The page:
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What is the difference between object keys with quotes and without quotes?

What is the difference between a and b as below?

var a = {foo : "bar"};
var b = {"foo" : "bar"};
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marked as duplicate by Felix Kling, pimvdb, McDowell, kapa, Bill the Lizard Aug 28 '11 at 12:02

This question has been asked before and already has an answer. If those answers do not fully address your question, please ask a new question.

See… –  Donovan Aug 28 '11 at 10:10
Stack Overflow requires you to do some effort before asking questions, have you looked into the Javascript standard? –  Tom Wijsman Aug 28 '11 at 10:11
It was already said, but I say it again: There is no JSON in your snippet. –  Felix Kling Aug 28 '11 at 10:19
@Felix Isn't b the JSON format? –  xdazz Aug 28 '11 at 10:24
No, we are in the context of JavaScript. It is still a JavaScript object literal. If you'd put {"foo" : "bar"} in a string or in a new file, then yes, it would be JSON (more or less by chance). JSON is a data exchange format. It looks very similar to JavaScript object literals, but they are not the same. It is more like XML. Consider a language where you could write var s = <foo />;. Is this XML? No. –  Felix Kling Aug 28 '11 at 10:28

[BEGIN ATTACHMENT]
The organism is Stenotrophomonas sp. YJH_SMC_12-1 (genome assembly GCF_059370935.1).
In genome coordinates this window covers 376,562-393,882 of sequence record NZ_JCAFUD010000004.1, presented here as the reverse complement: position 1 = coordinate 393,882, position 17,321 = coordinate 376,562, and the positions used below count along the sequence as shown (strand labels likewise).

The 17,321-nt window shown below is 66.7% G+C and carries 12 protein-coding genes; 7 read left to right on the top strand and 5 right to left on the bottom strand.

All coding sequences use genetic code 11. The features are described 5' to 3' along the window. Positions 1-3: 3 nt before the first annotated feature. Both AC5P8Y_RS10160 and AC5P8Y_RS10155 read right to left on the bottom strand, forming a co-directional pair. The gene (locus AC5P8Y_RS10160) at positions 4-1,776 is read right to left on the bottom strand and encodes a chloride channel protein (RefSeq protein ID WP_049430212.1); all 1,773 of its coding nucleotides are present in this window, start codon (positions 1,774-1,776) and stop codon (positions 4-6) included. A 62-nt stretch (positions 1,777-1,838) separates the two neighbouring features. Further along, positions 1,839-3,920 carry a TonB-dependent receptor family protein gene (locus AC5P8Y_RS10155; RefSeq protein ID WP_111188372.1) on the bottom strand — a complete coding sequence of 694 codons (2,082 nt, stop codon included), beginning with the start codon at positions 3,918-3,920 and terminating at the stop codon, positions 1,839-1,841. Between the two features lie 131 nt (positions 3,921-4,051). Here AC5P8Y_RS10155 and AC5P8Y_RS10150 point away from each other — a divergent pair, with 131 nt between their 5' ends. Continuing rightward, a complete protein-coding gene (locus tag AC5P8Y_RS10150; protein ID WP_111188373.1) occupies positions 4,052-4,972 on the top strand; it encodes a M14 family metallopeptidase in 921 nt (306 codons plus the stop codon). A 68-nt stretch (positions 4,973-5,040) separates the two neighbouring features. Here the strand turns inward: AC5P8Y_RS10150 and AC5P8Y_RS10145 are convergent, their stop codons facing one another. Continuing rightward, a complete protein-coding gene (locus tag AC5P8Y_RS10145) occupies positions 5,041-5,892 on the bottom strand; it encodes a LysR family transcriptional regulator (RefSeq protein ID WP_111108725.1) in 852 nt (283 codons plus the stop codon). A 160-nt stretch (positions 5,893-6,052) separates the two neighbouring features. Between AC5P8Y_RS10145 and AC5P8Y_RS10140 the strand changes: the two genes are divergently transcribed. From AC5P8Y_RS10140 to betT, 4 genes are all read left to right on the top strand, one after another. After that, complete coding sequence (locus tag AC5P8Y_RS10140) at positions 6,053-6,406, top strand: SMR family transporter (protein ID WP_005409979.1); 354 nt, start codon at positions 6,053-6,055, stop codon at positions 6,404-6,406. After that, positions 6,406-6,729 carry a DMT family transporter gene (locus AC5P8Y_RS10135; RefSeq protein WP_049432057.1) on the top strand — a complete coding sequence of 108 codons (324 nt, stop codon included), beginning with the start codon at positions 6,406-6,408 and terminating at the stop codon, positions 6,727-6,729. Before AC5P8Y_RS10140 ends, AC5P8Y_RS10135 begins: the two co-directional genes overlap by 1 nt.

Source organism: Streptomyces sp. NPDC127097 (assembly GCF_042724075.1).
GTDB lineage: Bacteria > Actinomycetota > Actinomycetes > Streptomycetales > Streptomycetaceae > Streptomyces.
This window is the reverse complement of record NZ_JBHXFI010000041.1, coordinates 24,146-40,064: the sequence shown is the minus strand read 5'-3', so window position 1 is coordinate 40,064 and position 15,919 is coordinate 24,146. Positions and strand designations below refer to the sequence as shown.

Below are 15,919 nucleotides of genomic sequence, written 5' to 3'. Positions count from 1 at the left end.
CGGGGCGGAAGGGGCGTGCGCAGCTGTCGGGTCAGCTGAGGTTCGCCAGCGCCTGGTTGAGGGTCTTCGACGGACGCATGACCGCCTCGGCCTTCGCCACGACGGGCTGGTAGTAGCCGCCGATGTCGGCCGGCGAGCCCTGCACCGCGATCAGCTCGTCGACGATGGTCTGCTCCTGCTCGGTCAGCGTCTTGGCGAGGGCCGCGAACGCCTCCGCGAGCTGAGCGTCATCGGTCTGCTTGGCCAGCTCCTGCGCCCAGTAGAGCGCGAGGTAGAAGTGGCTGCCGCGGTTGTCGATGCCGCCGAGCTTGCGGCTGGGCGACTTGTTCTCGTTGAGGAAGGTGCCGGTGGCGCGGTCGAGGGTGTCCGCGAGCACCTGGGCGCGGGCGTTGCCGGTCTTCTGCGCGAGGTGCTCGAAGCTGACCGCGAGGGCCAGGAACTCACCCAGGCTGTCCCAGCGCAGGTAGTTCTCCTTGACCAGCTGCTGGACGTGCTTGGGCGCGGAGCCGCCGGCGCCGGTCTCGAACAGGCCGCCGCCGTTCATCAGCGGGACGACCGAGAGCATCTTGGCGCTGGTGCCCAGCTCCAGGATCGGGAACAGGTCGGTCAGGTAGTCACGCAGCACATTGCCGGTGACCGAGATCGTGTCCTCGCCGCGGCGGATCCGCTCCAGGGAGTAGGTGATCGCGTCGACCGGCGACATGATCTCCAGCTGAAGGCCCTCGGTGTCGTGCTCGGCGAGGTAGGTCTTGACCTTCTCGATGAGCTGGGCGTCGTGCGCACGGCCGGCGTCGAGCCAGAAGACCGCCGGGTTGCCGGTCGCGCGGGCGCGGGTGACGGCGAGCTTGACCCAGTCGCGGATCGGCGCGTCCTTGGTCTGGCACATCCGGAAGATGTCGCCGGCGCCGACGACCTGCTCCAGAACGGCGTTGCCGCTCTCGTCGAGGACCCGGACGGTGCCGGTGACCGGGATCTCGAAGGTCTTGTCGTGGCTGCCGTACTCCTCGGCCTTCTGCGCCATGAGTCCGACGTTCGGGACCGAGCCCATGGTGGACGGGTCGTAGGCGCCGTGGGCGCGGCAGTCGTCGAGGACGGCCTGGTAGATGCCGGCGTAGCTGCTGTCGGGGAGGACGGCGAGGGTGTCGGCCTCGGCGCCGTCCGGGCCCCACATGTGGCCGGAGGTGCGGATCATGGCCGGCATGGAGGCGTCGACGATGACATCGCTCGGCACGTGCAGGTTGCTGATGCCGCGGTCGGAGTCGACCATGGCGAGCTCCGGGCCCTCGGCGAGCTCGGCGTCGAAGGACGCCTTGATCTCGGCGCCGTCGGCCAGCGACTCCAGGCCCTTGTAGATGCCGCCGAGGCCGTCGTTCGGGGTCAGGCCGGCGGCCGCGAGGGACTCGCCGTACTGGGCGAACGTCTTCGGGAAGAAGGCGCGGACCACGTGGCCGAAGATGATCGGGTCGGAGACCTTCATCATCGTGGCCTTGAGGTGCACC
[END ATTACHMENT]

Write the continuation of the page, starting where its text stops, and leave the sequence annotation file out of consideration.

3 Answers 3

up vote 5 down vote accepted

There is no difference.

A key in an object literal can be an identifier or a string literal. You can use characters in a string that you can't use in an identifier, but foo doesn't contain any of those.

(As an aside, if you were writing JSON rather than JS, then the key would have to be a string)

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But if foo is variable e.g. there is var foo = "moo"; won't it cause the key to be the value of the variable? –  Shadow Wizard Aug 28 '11 at 10:11
@Shadow — no. You can't use variables as keys in object literal syntax. –  Quentin Aug 28 '11 at 10:12
Thanks, I was confused with reading the key: –  Shadow Wizard Aug 28 '11 at 10:17
@Tom where did you see this as low quality? –  Shadow Wizard Aug 28 '11 at 10:18
@ShadowWizard: /review/low-quality-posts listed his previous version as such. –  Tom Wijsman Aug 28 '11 at 10:19

Both are valid JavaScript object literals, and evaluate to different objects with properties called foo, with == being true.

Since you tagged this , the first statement is invalid JSON because keys need to be strings (aside from the var a declaration).

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It is also invalid JSON because it has var = and ; in it. –  Quentin Aug 28 '11 at 10:13

They are the same.

The quoted syntax allows to set keys that are not valid identifiers (like foo bar) or that are reserved keywords (like for).

JSON only allows the quoted syntax.

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